Education, jobs, mining and lingering tension over Act 10 dominated a listening session held Tuesday in La Crosse by Democratic lawmakers.
The session was part of a series of statewide town-hall style meetings touted as a “middle class values tour.” Senate Minority Leader Chris Larson of Milwaukee contrasted the meeting’s style with Gov. Scott Walker’s recent “Talk with Walker” tour, in which the governor met with workers and other guests at manufacturing sites around the state.
“No one here is excluded,” Larson said. “We want to make sure we’re hearing from everyone.”
Besides elected Democrats, the meeting was attended by about 40 members of the public.
Lawmakers’ initial pitches focused the typical Democrat talking points of this year’s legislative session. But as the public began to speak, it quickly became clear that Act 10 — the GOP-backed law that stripped most public workers of collective bargaining rights — is still a major public concern.
“We took from education and we balanced (the budget) on the back of our children and the backs of our public employees,” said Crayton Hause, a corrections worker. “I don’t think those are Wisconsin values.”
Margaret Wood, a retired teacher, expressed concern over a proposed mining bill that Democrats say would weaken environmental protections.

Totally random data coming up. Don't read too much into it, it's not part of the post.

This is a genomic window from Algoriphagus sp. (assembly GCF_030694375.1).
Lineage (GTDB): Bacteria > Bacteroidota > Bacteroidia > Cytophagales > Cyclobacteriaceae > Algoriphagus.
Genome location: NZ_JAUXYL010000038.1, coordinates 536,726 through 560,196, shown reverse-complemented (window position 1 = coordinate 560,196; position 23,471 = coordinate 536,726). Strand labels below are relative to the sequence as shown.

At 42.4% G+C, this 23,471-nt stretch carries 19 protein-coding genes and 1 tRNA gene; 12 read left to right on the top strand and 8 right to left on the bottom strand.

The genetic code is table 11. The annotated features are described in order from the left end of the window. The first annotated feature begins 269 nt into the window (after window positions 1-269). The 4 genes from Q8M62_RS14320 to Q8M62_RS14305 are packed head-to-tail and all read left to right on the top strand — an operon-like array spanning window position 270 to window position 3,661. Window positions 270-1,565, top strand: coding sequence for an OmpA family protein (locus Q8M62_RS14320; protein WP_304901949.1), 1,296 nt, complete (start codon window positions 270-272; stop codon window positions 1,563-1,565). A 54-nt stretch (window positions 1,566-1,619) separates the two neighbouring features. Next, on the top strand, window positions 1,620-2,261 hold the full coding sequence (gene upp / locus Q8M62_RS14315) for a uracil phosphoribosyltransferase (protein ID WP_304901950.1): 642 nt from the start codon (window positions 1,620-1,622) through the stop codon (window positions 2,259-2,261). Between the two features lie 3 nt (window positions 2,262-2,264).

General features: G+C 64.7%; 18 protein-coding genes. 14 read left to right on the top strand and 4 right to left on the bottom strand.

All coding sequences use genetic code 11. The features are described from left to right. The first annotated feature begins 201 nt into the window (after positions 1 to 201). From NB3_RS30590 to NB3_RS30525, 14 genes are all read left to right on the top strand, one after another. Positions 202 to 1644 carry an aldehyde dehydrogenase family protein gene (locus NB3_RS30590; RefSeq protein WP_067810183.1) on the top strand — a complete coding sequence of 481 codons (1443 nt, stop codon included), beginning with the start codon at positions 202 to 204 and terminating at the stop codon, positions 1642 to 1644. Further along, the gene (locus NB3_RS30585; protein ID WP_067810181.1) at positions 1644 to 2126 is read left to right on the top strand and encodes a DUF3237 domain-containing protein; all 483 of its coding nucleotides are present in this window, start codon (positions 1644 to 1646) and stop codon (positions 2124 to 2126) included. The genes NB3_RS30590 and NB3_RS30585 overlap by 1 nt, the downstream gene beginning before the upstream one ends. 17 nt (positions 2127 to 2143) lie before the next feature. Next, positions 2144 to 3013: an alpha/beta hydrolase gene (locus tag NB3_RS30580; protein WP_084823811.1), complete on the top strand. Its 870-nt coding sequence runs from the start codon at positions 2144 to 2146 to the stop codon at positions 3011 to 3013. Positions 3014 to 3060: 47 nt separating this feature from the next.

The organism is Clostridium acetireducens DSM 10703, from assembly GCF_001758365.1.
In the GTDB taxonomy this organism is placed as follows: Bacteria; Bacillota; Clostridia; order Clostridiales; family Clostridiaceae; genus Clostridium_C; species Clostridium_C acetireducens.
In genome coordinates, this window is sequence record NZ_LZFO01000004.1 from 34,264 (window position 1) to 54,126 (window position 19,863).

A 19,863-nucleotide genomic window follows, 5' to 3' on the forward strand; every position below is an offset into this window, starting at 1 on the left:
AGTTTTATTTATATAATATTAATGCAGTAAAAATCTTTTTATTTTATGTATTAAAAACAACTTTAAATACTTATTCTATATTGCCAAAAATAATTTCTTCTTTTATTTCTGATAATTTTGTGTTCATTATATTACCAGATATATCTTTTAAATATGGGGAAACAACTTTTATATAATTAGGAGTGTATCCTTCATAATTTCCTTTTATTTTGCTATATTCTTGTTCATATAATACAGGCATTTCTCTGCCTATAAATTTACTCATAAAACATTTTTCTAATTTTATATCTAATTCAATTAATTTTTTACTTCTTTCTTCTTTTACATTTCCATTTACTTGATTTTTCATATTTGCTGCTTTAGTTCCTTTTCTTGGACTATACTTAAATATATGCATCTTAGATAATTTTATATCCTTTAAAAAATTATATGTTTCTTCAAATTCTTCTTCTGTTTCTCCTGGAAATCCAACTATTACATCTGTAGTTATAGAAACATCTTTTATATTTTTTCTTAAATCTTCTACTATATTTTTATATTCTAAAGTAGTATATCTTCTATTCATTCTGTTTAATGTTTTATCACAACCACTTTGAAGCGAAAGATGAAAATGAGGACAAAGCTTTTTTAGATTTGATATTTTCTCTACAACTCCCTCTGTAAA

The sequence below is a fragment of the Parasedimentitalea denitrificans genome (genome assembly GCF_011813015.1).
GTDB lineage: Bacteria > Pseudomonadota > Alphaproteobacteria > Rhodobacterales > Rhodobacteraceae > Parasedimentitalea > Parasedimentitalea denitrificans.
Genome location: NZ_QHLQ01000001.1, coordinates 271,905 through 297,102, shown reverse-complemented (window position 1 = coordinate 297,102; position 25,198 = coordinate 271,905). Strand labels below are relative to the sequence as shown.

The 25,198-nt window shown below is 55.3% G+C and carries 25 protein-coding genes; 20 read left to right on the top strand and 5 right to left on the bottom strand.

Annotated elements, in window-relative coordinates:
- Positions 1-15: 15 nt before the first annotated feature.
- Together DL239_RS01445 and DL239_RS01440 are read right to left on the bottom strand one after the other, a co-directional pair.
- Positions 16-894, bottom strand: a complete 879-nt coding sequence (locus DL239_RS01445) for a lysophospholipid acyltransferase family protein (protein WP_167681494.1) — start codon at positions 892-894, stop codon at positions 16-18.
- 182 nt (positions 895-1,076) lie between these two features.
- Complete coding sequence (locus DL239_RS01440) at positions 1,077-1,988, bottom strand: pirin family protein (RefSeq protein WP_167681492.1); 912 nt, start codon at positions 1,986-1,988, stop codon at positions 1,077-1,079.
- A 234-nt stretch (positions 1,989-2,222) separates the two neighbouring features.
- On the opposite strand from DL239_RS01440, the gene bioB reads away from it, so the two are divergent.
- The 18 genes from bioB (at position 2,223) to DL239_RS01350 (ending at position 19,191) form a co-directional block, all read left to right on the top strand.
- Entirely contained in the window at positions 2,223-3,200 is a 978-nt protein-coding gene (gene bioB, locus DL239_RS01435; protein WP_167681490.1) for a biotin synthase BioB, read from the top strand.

“Those kinds of jobs are not sustainable; at some point they’re all going to end” she said, arguing that the proposed mine would “desecrate our land.”
David Langer, another retired teacher, agreed.
“The idea that you can build wetlands somewhere else is just ludicrous,” he said, referring to proposed changes that may weaken wetland protection.
Langer also expressed education concerns.
“It seems that education became a little political ball to toss around,” he said, citing controversy over voucher schools, Act 10, and plummeting per-pupil spending.
Slow economic recovery and job growth was the primary issue for Andy Compton.
“We’ve got to get back to making things here (in the U.S),” he said.
Compton also argued for a higher minimum wage, saying that low-paying jobs don’t stimulate economic growth.
Bipartisanship was another common theme.
Holmen High School student Briana Schwabenbauer advocated for changes to the redistricting process.
“That is one thing that causes such great partisanship within our state,” she said.
Reps. Steve Doyle of Onalaska and Jill Billings of La Crosse also attended. Democrats plan to have similar meetings across Wisconsin.
“We thought it is important to have these dialogues with community members to see if there’s common themes around the state,” Sen. Jennifer Shilling of La Crosse said.